Human Flower Project

Orrington, MAINE USA

flag flower bed

parker basket thumb
Princeton, MAINE USA

Thursday, June 23, 2005

Pom-Pom of the Monsoon

In Bangladesh, the calendar is alive; kadam flowers signal the monsoon.


With kadam flowers to sell, Dhaka

Photo: Pavel Rahman, for AP

The Bangla month of Ashar began June 15, but only now has the rainy season truly arrived: the kadam trees have blossomed and, in the streets of Dhaka, boys are selling kadam flowers. Kadam (Anthocephalus cadamba) is traditionally believed to bring happiness and prosperity. The blooms are apricot-colored spiny balls, suitable for transportation to another galaxy, and from what we read the scent of kadam can accomplish that.

“Stephen Arctander describes its fragrance as being ‘woody-floral and sweet odor with a short-lived, but strong minty-borneol topnote. The dryout is delightfully sweet-floral, reminiscent of champaca and neroli.’ ” writes Christopher McMahon, an expert on perfume. He adds, “The tenacity of the fragrance is almost incredible.”

And from a chronicler in Pabna: “The deep and thick fragrance of this flower at rainy night fills the surroundings with a mystique atmosphere. Only those who have smelt it, can feel it.”

Mercy, we’ve never had the pleasure.

The kadam flower marks an annual miracle in Bangladesh: “borsha,” the monsoon season, stretching through the months of Ashar and Shrabon.

“At this time,” writes the 3rd World View, “parched lands are inundated with almost incessant rain and crops are harvested. Borsha is the most dominating season in Bangla literature, particularly in poetry as poets feel numb (with emotions) to write verses. They consider the monsoon a season of separation from the loved one, of nostalgia and nameless longing. They often use(d) to personify Borsha as a young woman pining for her beloved.”

imageKadam flowers (Anthocephalus cadamba)

In the countryside, fishermen and traders would travel on bulging waterways far from home at this time of year, leaving families behind. And, of course, flooding which the rice crop requires takes a heavy human toll. Just last year millions of people in India, Nepal and Bangladesh were left homeless. Across south Asia, 1600 people died in the monsoon floods of 2004.

Bringing relief, estrangement, prosperity, and death, the monsoon is perhaps the most dramatic season on earth. What could be its herald but a strange and powerfully fragrant flower, the kadam.

Posted by Julie on 06/23 at 08:59 AM
Culture & SocietyEcologyPermalink

Wednesday, June 22, 2005

Uganda Sweethearts—Coming on Strong

Uganda’s flower exporters, emboldened by success, are moving into the Japanese market.

The Monitor (Kampala) reports that Ugandan exporters have sent their first direct shipments of flowers to Japan.

imageKeith Henderson, who leads the Uganda Flower Exporters Association, said, “What has been our main market—the EU—is being over supplied by other entrants in the market like India.” Sounds like potentially a race to the bottom.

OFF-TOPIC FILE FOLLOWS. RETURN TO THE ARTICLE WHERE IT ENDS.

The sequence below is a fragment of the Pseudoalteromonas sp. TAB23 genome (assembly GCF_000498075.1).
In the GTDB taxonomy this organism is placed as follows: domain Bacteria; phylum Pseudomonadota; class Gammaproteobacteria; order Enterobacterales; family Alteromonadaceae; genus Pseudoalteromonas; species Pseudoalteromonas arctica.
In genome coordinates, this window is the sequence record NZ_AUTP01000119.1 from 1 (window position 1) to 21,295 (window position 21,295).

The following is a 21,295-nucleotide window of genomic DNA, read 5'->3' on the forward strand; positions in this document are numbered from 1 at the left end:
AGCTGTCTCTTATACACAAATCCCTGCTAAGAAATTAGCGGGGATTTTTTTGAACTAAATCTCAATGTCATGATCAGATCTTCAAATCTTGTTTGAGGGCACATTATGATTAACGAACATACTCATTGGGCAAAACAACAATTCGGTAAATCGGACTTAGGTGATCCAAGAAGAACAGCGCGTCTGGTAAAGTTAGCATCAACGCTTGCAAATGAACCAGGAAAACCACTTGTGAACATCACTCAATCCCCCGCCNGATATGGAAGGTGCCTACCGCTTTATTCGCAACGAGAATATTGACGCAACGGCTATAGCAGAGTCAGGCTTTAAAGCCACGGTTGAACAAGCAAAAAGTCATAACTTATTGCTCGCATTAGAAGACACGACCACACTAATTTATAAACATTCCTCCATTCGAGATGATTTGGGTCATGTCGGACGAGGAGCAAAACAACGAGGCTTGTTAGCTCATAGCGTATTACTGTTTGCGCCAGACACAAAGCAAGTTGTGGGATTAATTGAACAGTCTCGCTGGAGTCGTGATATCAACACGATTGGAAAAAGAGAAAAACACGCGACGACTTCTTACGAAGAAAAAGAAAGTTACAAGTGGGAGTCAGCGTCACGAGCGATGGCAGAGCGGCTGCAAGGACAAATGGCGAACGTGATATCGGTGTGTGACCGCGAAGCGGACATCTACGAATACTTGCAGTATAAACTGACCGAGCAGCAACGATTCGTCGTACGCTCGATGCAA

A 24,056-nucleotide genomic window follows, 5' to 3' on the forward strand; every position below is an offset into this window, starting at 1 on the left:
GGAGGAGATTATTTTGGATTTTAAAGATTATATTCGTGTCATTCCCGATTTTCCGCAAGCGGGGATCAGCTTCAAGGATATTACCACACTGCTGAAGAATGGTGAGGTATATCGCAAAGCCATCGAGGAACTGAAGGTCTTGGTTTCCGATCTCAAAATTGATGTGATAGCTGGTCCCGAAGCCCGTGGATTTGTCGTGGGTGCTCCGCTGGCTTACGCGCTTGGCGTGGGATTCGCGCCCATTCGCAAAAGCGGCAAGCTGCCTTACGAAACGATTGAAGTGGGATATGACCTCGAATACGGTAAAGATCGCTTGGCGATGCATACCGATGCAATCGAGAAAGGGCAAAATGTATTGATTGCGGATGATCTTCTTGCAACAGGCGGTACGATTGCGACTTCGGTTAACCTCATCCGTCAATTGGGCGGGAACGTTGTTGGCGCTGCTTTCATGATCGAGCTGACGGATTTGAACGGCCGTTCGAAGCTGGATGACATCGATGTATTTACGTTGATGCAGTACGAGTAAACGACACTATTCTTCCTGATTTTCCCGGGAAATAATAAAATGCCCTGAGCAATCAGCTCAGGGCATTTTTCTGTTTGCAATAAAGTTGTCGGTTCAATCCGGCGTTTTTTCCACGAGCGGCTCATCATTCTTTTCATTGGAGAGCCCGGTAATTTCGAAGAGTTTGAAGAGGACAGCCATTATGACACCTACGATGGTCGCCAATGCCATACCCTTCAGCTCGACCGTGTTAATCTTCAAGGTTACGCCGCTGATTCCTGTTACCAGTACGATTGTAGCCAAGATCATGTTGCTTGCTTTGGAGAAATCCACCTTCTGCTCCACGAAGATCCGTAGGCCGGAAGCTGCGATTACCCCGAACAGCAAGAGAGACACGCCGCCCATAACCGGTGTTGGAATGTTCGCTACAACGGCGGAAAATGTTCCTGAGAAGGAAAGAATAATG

Prices this year at Europe’s peak floral holidays, Valentine’s and Mother’s Day, were precipitously down: “as low as five to six cents of a euro per stem, down from 15 cents of a euro.” Consequently, the Ugandan exporters are looking to the United Arab Emirates, as well as Japan, to sustain and grow their flower industry, now a decade old.

Ugandan flower exports showed earnings of $32 million in 2004, according to the Monitor’s report. “This year, Henderson said, they project an increase of export earnings of up to $36 million with an employment capacity of 6,000 people both skilled and semi-skilled.”

If you purchased sweetheart roses recently, chances are they came from Uganda. The climate there, with two rainy seasons, is perfect for these smaller varieties.  And now may I get personal?

I prefer sweetheart roses to the long-stemmed Godzillas. Big roses today have an air of weaponry about them, and in my sincere opinion, a rose shouldn’t look like El Kabong, or any other tool you could brain someone with. Moreover, even an all-thumbs novice can make a beautiful corsage with sweetheart roses, and they last a long, long, long time in a vase, longer than many a romance.

This good article from the New Agriculturist offers a history of sweetheart rose production in Uganda, and its development out of Kenya’s success with flowers. Working conditions on Uganda’s flower fields, it notes, vary enormously from farm to farm. Here’s a report from the International Labour Office, five years old, on the flower industry in Uganda. It found that 85% of workers in this sector were women.

“Sixty per cent of employees felt their economic conditions had improved a lot, 20 per cent that they had improved slightly, and 20 per cent that they had remained unchanged.”

Posted by Julie on 06/22 at 10:34 AM
Cut-Flower TradePermalink

Tuesday, June 21, 2005

Tilting South

Winter solstice, 6:46 a.m. (UT) today, in the Southern Hemisphere.


Invierno (winter), 1573

Giuseppe Arcimboldo

Musee du Louvre

Check this site to see some beautiful wintertime flowers from south of the equator, including a cosmos that smells like chocolate.

Posted by Julie on 06/21 at 02:42 PM
Art & MediaEcologyPermalink

The Longest Day

Summer Solstice, at 6:46 a.m. today.


Verano (Summer), 1573

Giuseppe Arcimboldo

Musee du Louvre

Posted by Julie on 06/21 at 09:44 AM
Art & MediaEcologyPermalink
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